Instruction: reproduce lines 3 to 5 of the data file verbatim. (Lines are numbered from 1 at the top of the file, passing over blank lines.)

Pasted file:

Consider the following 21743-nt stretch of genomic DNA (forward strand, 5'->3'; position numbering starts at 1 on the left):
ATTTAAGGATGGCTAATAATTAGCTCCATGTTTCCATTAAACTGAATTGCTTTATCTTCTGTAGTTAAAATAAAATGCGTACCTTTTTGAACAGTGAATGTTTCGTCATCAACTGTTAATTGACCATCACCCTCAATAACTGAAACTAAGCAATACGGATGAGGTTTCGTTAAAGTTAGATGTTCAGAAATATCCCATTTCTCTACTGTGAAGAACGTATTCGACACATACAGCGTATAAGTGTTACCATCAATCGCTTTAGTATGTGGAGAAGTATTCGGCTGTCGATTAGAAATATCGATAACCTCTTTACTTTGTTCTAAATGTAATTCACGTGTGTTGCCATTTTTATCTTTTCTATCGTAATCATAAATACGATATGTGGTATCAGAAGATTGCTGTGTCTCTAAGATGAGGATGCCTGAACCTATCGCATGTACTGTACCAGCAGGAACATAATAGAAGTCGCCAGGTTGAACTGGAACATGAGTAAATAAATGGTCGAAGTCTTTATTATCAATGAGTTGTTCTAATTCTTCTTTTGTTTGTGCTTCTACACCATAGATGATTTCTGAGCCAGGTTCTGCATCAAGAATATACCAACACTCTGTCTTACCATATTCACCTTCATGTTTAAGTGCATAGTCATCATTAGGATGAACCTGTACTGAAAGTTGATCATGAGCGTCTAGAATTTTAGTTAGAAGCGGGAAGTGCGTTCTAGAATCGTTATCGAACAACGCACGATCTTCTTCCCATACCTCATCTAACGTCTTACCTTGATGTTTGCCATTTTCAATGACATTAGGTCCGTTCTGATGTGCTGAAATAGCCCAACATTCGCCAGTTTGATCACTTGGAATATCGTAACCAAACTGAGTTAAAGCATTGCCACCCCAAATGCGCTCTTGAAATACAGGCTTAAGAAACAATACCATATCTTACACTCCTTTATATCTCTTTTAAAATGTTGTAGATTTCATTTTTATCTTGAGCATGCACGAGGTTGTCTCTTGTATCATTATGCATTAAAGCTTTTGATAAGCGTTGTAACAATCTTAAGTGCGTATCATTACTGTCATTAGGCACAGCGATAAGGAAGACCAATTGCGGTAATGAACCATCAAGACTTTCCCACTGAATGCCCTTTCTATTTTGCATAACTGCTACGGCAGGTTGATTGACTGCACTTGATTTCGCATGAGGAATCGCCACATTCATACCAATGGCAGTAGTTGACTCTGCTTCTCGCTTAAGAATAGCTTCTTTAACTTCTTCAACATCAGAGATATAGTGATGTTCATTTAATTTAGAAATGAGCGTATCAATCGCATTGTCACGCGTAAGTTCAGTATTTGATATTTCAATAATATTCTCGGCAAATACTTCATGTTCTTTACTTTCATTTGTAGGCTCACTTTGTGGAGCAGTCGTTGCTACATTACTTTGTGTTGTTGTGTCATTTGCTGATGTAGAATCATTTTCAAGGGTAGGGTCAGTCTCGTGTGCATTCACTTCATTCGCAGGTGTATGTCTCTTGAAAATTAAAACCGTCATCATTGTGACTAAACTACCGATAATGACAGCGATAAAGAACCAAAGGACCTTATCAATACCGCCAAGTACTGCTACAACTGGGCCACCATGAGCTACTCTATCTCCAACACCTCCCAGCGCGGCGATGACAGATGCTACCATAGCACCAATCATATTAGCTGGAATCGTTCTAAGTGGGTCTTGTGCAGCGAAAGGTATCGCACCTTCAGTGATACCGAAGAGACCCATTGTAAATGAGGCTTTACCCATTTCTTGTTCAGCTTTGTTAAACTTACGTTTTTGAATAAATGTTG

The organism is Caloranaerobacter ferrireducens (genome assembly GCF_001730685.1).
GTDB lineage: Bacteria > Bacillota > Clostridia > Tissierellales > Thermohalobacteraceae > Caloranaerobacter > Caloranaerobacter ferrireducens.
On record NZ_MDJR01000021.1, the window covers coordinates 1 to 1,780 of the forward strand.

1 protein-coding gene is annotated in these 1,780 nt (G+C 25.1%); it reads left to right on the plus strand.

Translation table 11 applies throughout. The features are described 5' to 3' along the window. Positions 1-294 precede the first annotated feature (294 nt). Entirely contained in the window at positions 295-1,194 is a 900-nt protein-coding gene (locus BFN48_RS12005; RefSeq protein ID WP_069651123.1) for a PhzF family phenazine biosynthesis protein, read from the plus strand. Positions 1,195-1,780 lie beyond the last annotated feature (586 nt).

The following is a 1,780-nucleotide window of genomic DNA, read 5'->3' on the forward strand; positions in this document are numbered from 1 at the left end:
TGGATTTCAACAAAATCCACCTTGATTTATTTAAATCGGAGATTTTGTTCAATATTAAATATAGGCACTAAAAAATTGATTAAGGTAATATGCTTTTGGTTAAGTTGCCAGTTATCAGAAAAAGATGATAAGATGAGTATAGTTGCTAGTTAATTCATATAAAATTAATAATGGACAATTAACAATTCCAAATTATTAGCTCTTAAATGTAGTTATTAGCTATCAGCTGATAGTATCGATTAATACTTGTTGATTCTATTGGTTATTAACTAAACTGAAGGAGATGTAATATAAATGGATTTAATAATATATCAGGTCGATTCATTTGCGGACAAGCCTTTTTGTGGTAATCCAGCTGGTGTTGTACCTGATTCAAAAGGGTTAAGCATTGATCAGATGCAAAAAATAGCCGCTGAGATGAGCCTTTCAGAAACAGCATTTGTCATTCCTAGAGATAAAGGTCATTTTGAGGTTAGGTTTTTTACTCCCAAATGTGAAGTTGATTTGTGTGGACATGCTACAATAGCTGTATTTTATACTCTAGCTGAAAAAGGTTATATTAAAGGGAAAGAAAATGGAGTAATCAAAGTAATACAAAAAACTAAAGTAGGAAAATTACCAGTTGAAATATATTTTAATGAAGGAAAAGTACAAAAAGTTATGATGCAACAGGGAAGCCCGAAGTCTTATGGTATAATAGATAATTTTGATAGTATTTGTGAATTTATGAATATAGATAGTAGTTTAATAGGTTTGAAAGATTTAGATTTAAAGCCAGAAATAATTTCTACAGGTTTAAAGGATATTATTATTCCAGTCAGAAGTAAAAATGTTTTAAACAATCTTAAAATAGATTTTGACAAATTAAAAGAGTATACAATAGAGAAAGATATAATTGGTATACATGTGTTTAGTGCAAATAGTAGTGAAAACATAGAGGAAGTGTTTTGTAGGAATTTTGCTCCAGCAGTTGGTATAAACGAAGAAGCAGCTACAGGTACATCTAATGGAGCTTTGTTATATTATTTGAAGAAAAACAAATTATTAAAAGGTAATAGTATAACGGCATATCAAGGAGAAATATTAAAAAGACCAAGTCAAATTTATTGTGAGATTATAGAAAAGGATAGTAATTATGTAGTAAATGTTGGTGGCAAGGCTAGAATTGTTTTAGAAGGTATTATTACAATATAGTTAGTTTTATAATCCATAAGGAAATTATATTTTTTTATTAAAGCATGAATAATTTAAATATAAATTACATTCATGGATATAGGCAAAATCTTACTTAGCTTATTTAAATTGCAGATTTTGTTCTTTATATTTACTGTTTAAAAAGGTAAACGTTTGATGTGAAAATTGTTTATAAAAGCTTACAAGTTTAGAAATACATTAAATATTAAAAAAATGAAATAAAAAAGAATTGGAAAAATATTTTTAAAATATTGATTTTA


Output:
The organism is Caloranaerobacter ferrireducens (genome assembly GCF_001730685.1).
GTDB lineage: Bacteria > Bacillota > Clostridia > Tissierellales > Thermohalobacteraceae > Caloranaerobacter > Caloranaerobacter ferrireducens.
On record NZ_MDJR01000021.1, the window covers coordinates 1 to 1,780 of the forward strand.